Brendon Fulton, Principal, Dubai British School
The important thing with preparing for exams is to maintain a consistent approach, thus students should remain engaged in some way with material even during holiday breaks. This needn’t be too onerous and detract significantly from family time. Often just short bursts of revision are enough to ensure that content is fresh in one’s mind.
Having said that, most adults also find it difficult to refocus emotionally and physically after a holiday break. Thus I always think that it is a good idea to dedicate the last day or two of the break to some robust work and revision. This reduces the ‘shock’ of having to re-enter work-mode the day of the exam. Dubai British School offers revision sessions at the school, which is a wonderful way for children to re-engage with the work, whilst also interacting and socialising with their friends and peers. It can be comforting to share your stress with other people in the same position.
Rafia Zafar Ali, Principal, Leaders Private School, Sharjah
It’s only this year that we had such a long Eid Al Fitr break right before our periodic tests for grades three to 10. These tests will go on till June 17. What we’ve done to make it easier for the senior grades is to have the lighter papers on the first days and give break days in between the harder papers. For the junior grades, the portion and syllabus is not so much as we only had a month and three weeks of schooling since our term began, on April 7.
What I would always say to students — whether during the break or school days — is to break up revision into routine chunks so it doesn’t pile up. They should enjoy their break but also leave the last few days for revision. That way, it’s easier to adjust and get back into study mode again.
Peter Fremaux, Head of Secondary, Greenfield Community School, Dubai
Successful exam preparation is all about planning, variety and support — and re-starting revision after a break is just the same. No doubt students are increasingly used to working to a revision timetable, but getting back down to the work can be tough, so I recommend making an event of it.
Be clear when the holiday is finished and the work begins again with a clear date and time which everyone knows about. Re-engaging with revision is also about having early successes and bridging the gap. Rather than starting a new topic, start with what you were looking at before the holiday as this not only gives immediate success, but like a good story, it allows students to pick up the thread of revision in a logical place.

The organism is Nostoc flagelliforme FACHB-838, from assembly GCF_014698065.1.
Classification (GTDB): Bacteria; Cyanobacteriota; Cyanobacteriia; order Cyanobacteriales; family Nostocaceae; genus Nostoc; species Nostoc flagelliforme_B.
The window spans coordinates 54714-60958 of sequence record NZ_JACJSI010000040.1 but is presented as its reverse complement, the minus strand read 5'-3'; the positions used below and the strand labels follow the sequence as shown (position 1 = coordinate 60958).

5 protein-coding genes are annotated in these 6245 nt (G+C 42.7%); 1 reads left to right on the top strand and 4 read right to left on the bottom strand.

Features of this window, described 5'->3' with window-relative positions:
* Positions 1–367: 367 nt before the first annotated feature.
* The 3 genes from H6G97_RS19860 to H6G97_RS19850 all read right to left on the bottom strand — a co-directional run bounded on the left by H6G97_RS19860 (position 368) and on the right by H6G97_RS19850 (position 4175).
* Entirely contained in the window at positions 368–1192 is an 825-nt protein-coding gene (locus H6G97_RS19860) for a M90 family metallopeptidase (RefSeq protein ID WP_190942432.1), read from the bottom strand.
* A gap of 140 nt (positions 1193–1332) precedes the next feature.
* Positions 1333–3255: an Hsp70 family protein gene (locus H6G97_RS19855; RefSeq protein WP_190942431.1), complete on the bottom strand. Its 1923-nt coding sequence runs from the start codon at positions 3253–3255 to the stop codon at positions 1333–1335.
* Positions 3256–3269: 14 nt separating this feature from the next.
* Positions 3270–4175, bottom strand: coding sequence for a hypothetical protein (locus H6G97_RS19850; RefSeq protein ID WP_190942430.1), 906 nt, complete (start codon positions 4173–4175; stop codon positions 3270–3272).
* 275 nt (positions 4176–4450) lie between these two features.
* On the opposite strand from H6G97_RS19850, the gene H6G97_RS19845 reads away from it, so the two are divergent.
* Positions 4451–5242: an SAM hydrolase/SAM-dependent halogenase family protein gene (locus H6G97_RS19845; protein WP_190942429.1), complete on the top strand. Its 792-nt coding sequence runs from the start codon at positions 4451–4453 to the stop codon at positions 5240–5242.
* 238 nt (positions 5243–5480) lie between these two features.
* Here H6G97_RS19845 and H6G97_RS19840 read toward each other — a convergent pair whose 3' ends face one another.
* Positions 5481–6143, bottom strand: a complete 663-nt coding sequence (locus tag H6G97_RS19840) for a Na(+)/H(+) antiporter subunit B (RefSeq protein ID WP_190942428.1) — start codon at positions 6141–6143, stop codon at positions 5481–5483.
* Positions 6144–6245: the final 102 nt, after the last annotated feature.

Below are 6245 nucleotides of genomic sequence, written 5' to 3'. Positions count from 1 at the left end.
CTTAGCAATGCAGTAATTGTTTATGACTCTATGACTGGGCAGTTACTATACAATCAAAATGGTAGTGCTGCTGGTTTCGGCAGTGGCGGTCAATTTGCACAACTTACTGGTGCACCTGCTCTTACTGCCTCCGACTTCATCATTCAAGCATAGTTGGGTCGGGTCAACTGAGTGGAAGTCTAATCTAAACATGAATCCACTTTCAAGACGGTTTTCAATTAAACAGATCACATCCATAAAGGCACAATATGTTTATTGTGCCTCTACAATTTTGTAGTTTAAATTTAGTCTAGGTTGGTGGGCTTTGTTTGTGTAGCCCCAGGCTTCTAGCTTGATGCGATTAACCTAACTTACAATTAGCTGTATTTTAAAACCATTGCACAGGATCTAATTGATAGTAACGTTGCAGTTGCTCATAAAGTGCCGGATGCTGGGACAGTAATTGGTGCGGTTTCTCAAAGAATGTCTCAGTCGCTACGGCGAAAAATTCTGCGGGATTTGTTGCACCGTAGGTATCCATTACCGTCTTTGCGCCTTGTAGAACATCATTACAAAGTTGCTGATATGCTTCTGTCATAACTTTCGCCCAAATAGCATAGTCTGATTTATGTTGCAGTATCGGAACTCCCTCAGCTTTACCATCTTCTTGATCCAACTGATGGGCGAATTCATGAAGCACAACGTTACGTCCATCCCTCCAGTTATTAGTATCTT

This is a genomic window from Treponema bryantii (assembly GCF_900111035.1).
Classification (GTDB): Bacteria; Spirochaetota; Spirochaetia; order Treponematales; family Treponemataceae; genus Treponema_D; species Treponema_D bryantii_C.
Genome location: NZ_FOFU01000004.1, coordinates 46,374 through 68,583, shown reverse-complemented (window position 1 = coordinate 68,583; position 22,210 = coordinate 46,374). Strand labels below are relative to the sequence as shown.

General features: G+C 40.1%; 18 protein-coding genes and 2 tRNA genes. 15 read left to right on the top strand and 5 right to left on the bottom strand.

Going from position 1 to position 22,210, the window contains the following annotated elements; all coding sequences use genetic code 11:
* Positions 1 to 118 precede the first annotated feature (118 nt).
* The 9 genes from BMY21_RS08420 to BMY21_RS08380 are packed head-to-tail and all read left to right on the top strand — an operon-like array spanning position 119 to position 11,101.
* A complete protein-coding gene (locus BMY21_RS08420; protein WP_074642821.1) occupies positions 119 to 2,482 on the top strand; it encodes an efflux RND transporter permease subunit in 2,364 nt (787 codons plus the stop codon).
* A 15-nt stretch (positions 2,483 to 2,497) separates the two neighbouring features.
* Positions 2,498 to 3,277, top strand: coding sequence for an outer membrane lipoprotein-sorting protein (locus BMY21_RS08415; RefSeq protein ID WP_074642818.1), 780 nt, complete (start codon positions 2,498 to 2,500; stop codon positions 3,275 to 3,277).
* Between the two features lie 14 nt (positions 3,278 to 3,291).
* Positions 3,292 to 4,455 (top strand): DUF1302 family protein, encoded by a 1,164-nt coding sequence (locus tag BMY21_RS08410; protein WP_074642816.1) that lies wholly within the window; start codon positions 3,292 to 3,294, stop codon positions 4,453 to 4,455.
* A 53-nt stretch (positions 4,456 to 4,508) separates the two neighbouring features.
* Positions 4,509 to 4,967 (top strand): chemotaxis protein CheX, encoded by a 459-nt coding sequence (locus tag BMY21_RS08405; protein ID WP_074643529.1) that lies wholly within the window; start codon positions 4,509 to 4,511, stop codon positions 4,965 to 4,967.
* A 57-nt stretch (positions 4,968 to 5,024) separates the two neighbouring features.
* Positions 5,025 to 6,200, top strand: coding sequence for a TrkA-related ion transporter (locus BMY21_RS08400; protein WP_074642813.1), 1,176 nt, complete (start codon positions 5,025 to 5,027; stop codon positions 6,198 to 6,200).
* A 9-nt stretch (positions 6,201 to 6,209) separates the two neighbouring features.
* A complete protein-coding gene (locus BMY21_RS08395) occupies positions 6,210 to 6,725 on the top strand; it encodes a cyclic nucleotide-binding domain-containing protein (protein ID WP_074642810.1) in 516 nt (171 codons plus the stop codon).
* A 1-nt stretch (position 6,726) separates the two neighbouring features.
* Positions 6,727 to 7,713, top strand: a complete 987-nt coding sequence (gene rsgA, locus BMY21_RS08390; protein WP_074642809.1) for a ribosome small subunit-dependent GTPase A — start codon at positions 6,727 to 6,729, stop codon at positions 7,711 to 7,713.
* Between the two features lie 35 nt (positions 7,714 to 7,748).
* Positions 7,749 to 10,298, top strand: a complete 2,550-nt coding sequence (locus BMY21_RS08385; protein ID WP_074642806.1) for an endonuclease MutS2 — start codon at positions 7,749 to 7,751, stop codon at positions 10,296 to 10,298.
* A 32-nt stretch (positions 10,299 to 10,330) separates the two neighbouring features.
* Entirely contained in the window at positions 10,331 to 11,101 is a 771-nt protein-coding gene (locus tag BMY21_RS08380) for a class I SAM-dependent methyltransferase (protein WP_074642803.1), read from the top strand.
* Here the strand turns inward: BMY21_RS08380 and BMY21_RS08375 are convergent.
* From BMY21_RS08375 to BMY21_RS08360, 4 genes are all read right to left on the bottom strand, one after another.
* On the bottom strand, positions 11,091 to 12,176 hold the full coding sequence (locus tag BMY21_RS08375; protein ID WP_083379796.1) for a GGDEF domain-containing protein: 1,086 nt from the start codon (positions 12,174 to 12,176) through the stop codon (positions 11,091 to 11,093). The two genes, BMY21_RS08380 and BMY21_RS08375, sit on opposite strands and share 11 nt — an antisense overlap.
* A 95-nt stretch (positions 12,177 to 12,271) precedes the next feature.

Like all revision, make sure that it is fun and exciting. We know that just reading notes in a book is not only incredibly ineffective in terms of learning, but the lack of variety is something that leads to demotivation. Revision tasks must be varied and fun, whether it being making mind maps, or flow diagrams, or using memory techniques or drama, the brain will take in more and students be more motivated with things that they enjoy.
Aman Motwani, 17, Al Diyafah High School, Grade 12
“I feel exams surely are a way to test one’s ability to apply their knowledge from school but they do not decide anyone’s fate so that keeps me calm and composed. Low level stress is good as it pushes one to set realistic goals for themselves and also motivates you to work harder than normal. I avoid stress by not keeping things to the last minute and by consistently working on improving myself in every subject. During the exam days, I eat healthy and sleep well. To unwind I walk for about 20 minutes. My mother is always around to motivate me during my preparations. She is a teacher by profession so she makes sure that I don’t overthink and worry about the various outcomes.”
Finney Ninan Babu, 15, Grade 10, Sunrise English Private School
“The stress of exams is a common phenomenon faced by most of the students. Almost everyone feels nervous or experiences some anxiety when faced with a test or an exam. In fact, it is unusual to find a student who doesn’t approach a test without a degree of anxiety. As a student I experience a good deal of stress from all quarters, but over the years I have armed myself with some ways to tackle this stress. One of the many ways that I wrestle with my exam stress is that I ensure to set realistic goals and be un-mindful from any source that adds to my pressure. Having healthy food, sleeping well and going out for a walk after a long session of learning are a few of the things that I do to relax. Regular prayers and meditation are other very significant measures I take in order to release stress.”
Vimla Naik, mother of grade one student in Dubai
“Having a long Eid break right before the exams didn’t really help us. Yes, there were many days off, but it’s not easy to revise for exams — especially for younger children — as they see other children playing and there are more distractions during holidays. It’s not realistic to tell younger to children to study every single day, so what we did is space out the revision every other day for my daughter.
Giving children more breaks during revision in the Eid holidays is important as well so they get time with friends. Otherwise they won’t be as attentive or interested to study.
My daughter will have her regular papers — as well as practical tests, for subjects like computer science — from Sunday to June 20.”
Nina Chami, mother of grade 12 student in Dubai
“It didn’t really feel like an Eid holiday because my daughter was studying four or five hours every day for her official French baccalaureate exams, which start this week and last till June 15. We stayed at home to give her the kind of support she needed and create the right environment for her. The timing of the holiday just wasn’t ideal, not only because there were exams right afterwards, but also because there was confusion about how the private sector handle Eid holidays, which were supposed to be synched with public sector holidays.”